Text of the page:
Frigid Arctic air from northern Canada will bring sub-freezing temperatures to the North Bay beginning Tuesday and lasting through Thanksgiving, the National Weather Service said Monday.
Overnight temperatures will dip as low as 25 on Wednesday morning and 28 on Thanksgiving morning, forecaster Steve Anderson said.
"This is winter. Get the down blankets out, bring small pets and plants indoors," he said. "Get ready for a freeze."
Scattered showers are expected to continue through Tuesday morning. Daytime temperatures will be in the lower 40s to mid-50s on Tuesday, with snow falling above 1,500 feet in the North Bay hills.
As the weather dries out tonight, the mercury will plunge, bringing the coldest weather of the season with "near-record lows possible," the weather service said.
The coldest North Bay valleys will record overnight lows in the 20s from Tuesday night through Friday morning, with "several hours of freezing temperatures possible," according to a hazardous weather outlook issued by the weather service Monday morning.
Why the cold?
The airs pushing in from Northern British Columbia, where the temperature sank to 28 below zero on Monday, Anderson said.
It's not going to get that cold in Northern California, but with temperatures in the 20s Sonoma County will experience a "hard freeze," said John Feerick, a senior meteorologist with AccuWeather.
"I definitely think there's going to be problems with frost," Feerick said.
Citrus, tropical and other plants that favor temperate climates are at risk when temperatures drop below freezing, said Kris Kepa, a plant buyer with Harmony Farm Supply and Nursery.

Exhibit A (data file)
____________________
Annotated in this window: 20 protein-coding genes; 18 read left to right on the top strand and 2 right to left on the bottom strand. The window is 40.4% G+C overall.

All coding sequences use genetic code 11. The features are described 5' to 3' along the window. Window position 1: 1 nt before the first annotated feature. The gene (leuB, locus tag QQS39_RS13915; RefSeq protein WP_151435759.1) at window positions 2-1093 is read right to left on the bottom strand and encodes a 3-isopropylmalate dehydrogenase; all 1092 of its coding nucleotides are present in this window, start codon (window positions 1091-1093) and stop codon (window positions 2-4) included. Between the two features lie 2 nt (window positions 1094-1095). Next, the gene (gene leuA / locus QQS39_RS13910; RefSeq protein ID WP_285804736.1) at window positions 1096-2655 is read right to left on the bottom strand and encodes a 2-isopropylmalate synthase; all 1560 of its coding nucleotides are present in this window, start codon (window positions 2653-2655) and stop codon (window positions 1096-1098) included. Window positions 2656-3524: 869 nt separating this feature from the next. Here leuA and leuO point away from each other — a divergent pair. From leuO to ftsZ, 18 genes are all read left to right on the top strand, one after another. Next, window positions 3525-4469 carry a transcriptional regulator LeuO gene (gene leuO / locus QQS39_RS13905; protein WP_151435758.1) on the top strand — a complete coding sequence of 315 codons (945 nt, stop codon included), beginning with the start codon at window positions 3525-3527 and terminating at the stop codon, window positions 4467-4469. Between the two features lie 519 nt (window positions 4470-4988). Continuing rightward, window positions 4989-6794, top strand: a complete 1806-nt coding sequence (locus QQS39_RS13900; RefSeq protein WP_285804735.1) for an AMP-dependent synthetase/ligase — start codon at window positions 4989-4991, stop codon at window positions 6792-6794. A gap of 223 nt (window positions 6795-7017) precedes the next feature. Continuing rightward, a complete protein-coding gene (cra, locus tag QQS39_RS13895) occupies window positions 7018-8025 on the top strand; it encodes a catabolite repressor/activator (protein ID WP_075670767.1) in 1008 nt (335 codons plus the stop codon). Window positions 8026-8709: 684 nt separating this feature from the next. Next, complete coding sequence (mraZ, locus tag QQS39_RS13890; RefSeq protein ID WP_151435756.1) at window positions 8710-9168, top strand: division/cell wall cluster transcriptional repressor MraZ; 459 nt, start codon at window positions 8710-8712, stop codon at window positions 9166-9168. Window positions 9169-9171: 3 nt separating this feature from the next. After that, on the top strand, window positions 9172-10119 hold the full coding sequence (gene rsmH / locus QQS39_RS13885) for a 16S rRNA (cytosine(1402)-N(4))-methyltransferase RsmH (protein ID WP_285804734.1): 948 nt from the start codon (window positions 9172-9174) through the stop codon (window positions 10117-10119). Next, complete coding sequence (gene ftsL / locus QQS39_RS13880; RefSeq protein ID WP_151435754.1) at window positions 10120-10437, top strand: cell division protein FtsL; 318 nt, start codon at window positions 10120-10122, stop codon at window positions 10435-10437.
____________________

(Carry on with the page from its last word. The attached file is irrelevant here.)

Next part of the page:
"Make sure everything's well watered," Kepa said. "I know it's been raining but you never know."
String large-bulbed Christmas lights on citrus and avocado trees to help protect them from the cold air, Kepa said. She also recommended that gardeners cover smaller plants with frost blankets or spray an antitranspirant spray, such as Wilt Proof or Cloud Cover. Make sure the plants are well watered before spraying, she said.
Bring smaller plants, such as potted jade and other succulents, indoors when possible or cover with a blanket. Spreading mulch around perennial plants, leaving space around the stems, may help keep frost off their roots, she said.
Freezing temperatures also bring risk to pipes cracking as water freezes and expands.
Pipes within homes with insulation or heating should be fine, but exposed pipes, including irrigation pipes and water spigots, may crack if water freezes inside them, said Steve Brown, owner of Santa Rosa Plumbing in Cotati.
"Anything that's out of the ground is more susceptible to freeze than things under the earth," Brown said.
Wrap exposed pipes with rags, such as old T-shirts, and tightly secure them around all exposed pipe.
"Tape them to the pipes. The idea is to prevent the air from getting close to the pipes," Brown said.
Drain hoses of water and disconnect from the spigot, he said. And turn on the heat.